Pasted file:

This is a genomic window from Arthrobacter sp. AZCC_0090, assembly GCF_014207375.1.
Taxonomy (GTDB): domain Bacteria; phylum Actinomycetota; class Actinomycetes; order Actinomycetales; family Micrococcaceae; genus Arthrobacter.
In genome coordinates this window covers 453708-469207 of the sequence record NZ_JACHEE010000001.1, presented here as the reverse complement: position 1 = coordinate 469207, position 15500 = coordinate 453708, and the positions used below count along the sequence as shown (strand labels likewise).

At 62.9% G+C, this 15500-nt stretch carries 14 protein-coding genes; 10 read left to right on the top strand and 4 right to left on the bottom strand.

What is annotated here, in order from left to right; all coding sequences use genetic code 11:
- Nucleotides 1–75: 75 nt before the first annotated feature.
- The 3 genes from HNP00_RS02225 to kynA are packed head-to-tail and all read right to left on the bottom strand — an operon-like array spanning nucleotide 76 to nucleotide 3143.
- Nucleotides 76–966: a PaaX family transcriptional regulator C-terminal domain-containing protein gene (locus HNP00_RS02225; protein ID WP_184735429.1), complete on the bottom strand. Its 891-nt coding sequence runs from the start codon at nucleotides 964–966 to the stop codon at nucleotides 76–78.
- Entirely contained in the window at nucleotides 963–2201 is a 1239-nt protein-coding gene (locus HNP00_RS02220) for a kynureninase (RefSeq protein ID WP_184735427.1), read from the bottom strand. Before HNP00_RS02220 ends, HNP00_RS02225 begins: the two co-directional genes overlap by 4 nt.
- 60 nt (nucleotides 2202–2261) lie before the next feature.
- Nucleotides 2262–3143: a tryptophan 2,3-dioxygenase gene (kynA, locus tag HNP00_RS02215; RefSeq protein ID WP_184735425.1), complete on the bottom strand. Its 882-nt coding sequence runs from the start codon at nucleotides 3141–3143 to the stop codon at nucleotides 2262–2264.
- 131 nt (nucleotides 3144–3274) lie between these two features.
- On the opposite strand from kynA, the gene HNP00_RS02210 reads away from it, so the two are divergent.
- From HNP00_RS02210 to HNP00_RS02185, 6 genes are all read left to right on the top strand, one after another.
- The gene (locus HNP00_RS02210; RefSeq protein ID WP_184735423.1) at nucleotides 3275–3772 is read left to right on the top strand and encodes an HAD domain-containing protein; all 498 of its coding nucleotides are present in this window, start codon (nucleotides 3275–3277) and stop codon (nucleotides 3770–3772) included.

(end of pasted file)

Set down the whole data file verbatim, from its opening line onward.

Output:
This is a genomic window from Arthrobacter sp. AZCC_0090, assembly GCF_014207375.1.
Taxonomy (GTDB): domain Bacteria; phylum Actinomycetota; class Actinomycetes; order Actinomycetales; family Micrococcaceae; genus Arthrobacter.
In genome coordinates this window covers 453708-469207 of the sequence record NZ_JACHEE010000001.1, presented here as the reverse complement: position 1 = coordinate 469207, position 15500 = coordinate 453708, and the positions used below count along the sequence as shown (strand labels likewise).

At 62.9% G+C, this 15500-nt stretch carries 14 protein-coding genes; 10 read left to right on the top strand and 4 right to left on the bottom strand.

What is annotated here, in order from left to right; all coding sequences use genetic code 11:
- Nucleotides 1–75: 75 nt before the first annotated feature.
- The 3 genes from HNP00_RS02225 to kynA are packed head-to-tail and all read right to left on the bottom strand — an operon-like array spanning nucleotide 76 to nucleotide 3143.
- Nucleotides 76–966: a PaaX family transcriptional regulator C-terminal domain-containing protein gene (locus HNP00_RS02225; protein ID WP_184735429.1), complete on the bottom strand. Its 891-nt coding sequence runs from the start codon at nucleotides 964–966 to the stop codon at nucleotides 76–78.
- Entirely contained in the window at nucleotides 963–2201 is a 1239-nt protein-coding gene (locus HNP00_RS02220) for a kynureninase (RefSeq protein ID WP_184735427.1), read from the bottom strand. Before HNP00_RS02220 ends, HNP00_RS02225 begins: the two co-directional genes overlap by 4 nt.
- 60 nt (nucleotides 2202–2261) lie before the next feature.
- Nucleotides 2262–3143: a tryptophan 2,3-dioxygenase gene (kynA, locus tag HNP00_RS02215; RefSeq protein ID WP_184735425.1), complete on the bottom strand. Its 882-nt coding sequence runs from the start codon at nucleotides 3141–3143 to the stop codon at nucleotides 2262–2264.
- 131 nt (nucleotides 3144–3274) lie between these two features.
- On the opposite strand from kynA, the gene HNP00_RS02210 reads away from it, so the two are divergent.
- From HNP00_RS02210 to HNP00_RS02185, 6 genes are all read left to right on the top strand, one after another.
- The gene (locus HNP00_RS02210; RefSeq protein ID WP_184735423.1) at nucleotides 3275–3772 is read left to right on the top strand and encodes an HAD domain-containing protein; all 498 of its coding nucleotides are present in this window, start codon (nucleotides 3275–3277) and stop codon (nucleotides 3770–3772) included.